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Poem by Louise Imogen Guiney

Two Irish Peasant Songs


I try to knead and spin, but my life is low the while.
Oh, I long to be alone, and walk abroad a mile,
Yet if I walk alone, and think of naught at all,
Why from me thats young should the wild tears fall?

The shower-stricken earth, the earth-coloured streams,
They breathe on me awake, and moan to me in dreams,
And yonder ivy fondling the broke castle-wall,
[34]It pulls upon my heart till the wild tears fall.

The cabin-door looks down a furze-lighted hill,
And far as Leighlin Cross the fields are green and still;
But once I hear the blackbird in Leighlin hedges call,
The foolishness is on me, and the wild tears fall!


Tis the time o the year, if the quicken-bough be staunch,
The green, like a breaker, rolls steady up the branch,
And surges in the spaces, and floods the trunk, and heaves
In jets of angry spray that is the under-white of leaves;
And from the thorn in companies the foamy petals fall,
And waves of jolly ivy wink along a windy wall.

Tis the time o the year the marsh is full of sound,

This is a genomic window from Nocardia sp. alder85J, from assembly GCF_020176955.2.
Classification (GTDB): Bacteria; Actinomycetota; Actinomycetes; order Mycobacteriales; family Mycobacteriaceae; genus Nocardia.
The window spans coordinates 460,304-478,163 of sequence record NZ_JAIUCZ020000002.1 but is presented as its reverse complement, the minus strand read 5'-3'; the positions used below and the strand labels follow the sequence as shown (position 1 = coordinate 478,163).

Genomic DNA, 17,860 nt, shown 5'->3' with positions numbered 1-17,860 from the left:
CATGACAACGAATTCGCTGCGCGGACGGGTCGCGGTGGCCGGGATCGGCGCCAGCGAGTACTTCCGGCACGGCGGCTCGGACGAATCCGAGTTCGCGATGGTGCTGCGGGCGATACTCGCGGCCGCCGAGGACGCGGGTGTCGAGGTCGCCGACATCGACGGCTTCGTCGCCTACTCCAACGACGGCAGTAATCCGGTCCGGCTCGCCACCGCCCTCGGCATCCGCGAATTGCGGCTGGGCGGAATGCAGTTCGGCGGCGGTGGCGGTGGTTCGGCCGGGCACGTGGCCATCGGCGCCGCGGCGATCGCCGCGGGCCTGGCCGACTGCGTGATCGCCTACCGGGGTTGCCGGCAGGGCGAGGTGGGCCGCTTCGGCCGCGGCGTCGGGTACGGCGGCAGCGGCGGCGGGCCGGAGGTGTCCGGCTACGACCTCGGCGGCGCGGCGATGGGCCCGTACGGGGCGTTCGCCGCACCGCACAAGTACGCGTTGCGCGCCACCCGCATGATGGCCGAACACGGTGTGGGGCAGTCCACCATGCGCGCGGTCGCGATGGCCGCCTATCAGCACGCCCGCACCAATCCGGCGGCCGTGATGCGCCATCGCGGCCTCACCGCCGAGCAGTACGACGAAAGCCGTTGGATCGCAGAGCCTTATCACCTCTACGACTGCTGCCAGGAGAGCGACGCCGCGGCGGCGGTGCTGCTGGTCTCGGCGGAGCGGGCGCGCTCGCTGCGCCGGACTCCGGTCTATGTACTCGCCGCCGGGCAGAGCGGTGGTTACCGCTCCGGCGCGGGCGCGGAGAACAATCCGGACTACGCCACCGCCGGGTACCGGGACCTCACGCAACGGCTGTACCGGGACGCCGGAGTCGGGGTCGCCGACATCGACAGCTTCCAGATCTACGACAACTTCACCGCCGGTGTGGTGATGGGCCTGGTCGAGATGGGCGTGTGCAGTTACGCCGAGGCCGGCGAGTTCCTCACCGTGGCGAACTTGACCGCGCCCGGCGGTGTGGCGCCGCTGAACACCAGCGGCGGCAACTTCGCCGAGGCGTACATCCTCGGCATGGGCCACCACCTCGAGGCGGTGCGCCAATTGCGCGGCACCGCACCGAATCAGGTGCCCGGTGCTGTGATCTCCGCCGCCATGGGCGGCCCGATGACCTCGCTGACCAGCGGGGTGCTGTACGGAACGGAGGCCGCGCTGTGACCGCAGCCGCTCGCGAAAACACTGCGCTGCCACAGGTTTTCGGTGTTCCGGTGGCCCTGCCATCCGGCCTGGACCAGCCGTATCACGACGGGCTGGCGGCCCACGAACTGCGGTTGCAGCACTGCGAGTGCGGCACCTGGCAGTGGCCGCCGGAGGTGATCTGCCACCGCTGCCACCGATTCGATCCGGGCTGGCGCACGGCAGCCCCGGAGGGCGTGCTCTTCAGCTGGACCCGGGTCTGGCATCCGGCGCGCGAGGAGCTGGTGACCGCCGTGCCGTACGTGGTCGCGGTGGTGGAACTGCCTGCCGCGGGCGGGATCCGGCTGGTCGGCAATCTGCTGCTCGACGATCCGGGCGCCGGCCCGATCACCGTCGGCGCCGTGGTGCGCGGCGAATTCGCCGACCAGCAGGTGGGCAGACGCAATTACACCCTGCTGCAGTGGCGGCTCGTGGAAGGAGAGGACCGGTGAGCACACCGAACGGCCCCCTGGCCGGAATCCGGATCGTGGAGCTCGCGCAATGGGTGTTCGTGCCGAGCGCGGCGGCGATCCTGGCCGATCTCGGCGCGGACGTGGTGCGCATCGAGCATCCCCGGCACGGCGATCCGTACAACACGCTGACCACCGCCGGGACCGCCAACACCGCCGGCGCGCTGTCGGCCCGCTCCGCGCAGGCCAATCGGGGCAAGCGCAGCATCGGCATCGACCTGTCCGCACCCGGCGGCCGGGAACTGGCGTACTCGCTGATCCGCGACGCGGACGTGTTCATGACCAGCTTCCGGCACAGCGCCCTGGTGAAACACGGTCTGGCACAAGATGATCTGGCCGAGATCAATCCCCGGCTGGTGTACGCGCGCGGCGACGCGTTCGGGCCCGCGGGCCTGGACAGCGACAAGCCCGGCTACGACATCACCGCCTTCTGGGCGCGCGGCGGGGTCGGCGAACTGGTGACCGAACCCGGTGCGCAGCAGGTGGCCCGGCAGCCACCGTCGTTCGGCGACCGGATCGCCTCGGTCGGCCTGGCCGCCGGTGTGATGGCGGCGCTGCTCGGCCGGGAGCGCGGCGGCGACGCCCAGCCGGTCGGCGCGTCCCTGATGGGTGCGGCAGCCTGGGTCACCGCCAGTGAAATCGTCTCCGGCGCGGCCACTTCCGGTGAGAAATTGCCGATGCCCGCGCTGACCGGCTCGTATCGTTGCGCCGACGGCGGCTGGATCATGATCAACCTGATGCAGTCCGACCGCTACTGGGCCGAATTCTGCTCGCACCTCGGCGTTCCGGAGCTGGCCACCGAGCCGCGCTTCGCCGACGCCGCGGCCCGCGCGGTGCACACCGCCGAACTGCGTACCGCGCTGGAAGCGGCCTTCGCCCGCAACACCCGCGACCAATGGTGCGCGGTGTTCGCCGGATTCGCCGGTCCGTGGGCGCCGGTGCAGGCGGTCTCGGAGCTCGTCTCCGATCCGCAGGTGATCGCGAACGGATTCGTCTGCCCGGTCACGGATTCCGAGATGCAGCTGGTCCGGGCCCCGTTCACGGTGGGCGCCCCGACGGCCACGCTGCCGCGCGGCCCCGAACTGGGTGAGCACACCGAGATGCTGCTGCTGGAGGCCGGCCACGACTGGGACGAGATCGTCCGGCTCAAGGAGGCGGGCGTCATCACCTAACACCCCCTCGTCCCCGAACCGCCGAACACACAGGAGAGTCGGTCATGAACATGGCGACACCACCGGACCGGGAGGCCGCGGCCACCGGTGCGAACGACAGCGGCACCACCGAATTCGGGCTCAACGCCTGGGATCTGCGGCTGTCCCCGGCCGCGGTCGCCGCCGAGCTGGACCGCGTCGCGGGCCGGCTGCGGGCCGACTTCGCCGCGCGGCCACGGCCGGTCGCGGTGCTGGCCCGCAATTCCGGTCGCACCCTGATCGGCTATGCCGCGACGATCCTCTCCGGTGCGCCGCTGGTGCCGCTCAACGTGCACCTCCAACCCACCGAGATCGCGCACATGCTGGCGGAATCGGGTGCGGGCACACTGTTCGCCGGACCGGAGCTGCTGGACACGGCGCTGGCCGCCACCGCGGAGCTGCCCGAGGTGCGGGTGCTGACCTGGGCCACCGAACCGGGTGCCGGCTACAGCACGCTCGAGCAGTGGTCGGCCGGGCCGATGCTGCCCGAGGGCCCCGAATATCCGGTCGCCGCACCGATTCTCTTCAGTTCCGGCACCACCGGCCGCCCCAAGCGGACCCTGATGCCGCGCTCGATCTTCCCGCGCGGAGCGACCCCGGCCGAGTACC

And good and glorious it is to smell the living ground.
The crimson-headed catkin shakes above the pasture-bars,
The daisy takes the middle field, and spangles it with stars,
And down the bank into the lane the primroses do crowd,
All coloured like the twilight moon, and spreading like a cloud!

Tis the time o the year, in early light and glad,
The lark has a music to drive a lover mad;
[35]The downs are dripping nightly, the breathèd damps arise,
Deliciously the freshets cool the graylings golden eyes,
And lying in a row against the chilly north, the sheep
Inclose a place without a wind for little lambs to sleep.

Tis the time o the year I turn upon the height
To watch from my harrow the dance of going light;
And if before the sun be hid, come slowly up the vale
Honora with her dimpled throat, Honora with her pail,
Hey, but theres many a March for me, and many and many a lass!
I fall to work and song again, and let Honora pass.

Louise Imogen Guiney

Louise Imogen Guiney's other poems:
  1. Writ in my Lord Clarendons History of the Rebellion
  2. On the Same (continued)
  3. A December Walk
  4. A Last Word on Shelley
  5. The Old Dial of Corpus

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